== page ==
Let’s consider the three things great leaders do. The best leaders give employees a sense of control over their lives, create a a transparent and fair workplace, and continuously motivate and inspire top performance. Below, I’ve outlined some advice to help great leaders get started.

1. Give people a sense of control.

• Effective onboarding brings new hires up to speed 50% faster. Plenty of studies over the years have reached similar conclusions. New employees need to feel a sense of control right away; they need to know how things get done, who to talk to, where to go for advice, big and small.

• Many employees need to get paid more often than twice a month. Earned Wage Access (EWA) is a simple but powerful software that gives employees access to some of their accrued wages before the end of the payroll cycle. This simple technology can provide workers with more control over their financial lives.

2. Create a fair and transparent workplace.

• Be an open book. Show employees their total compensation (benefits, paid leave, insurance benefits, learning and development offerings, etc.). Explain the company’s approach to salary benchmarking, pay equity, and career advancement. Explain how your company is pursuing its DE&I strategy.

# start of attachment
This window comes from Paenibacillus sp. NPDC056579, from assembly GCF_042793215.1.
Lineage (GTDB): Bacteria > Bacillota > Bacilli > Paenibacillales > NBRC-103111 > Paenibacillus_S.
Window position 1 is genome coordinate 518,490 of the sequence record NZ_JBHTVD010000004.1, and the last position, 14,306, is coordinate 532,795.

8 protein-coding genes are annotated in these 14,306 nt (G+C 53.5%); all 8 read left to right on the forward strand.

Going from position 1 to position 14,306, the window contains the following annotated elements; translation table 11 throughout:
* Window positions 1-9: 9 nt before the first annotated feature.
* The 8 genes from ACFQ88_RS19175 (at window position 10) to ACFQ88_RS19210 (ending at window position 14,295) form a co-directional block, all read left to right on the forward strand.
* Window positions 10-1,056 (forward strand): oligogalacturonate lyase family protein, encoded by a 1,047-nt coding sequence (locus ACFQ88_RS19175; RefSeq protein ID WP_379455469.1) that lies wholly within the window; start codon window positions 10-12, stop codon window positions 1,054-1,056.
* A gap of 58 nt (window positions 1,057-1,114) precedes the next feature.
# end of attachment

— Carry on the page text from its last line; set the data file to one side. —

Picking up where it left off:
• Employee benefits are changing , and communicating on this topic is critical. Organizations that survived the most disruptive days of lockdowns became experts at over-communicating. Consider approaching benefits with the same transparency, first by opening a dialogue with employees to better understand their needs, and then, close the loop by guiding them in their decision-making.

• Open up a real time dialogue with employees. Listen to what they have to say and act on it, where possible and appropriate. Look for HR tech that can help assist the process.

AI-enhanced employee sentiment software turns written words and survey data into actionable insights enabling executives to lead the organization empathetically and strategically through whatever disruption comes next.

3. Motivate and inspire.

• Help team members identify career paths within the company. Career management software can radically simplify complexity in this area by helping identify key roles and skills, resolving the vague expectations that hamper performance, and map all employees’ goals to the organization’s objectives and key results. Bonus points for a solution that helps managers make feedback, coaching, and career momentum part of the culture.

• Help employees become lifelong learners with a range of robust training programs. From high-touch options, like mentoring and coaching, to self-paced learning, employees who are learning new skills will be too engaged to look for another job.

One day, we’ll stop referring to the “new normal” and just say “normal,” but unfortunately, even when that happens, the so-called “war for talent” will never end. Every demographic, educational and social trend points to a talent shortage for years to come; however, that shortage doesn’t have to impact your business—not if you invest in your leaders.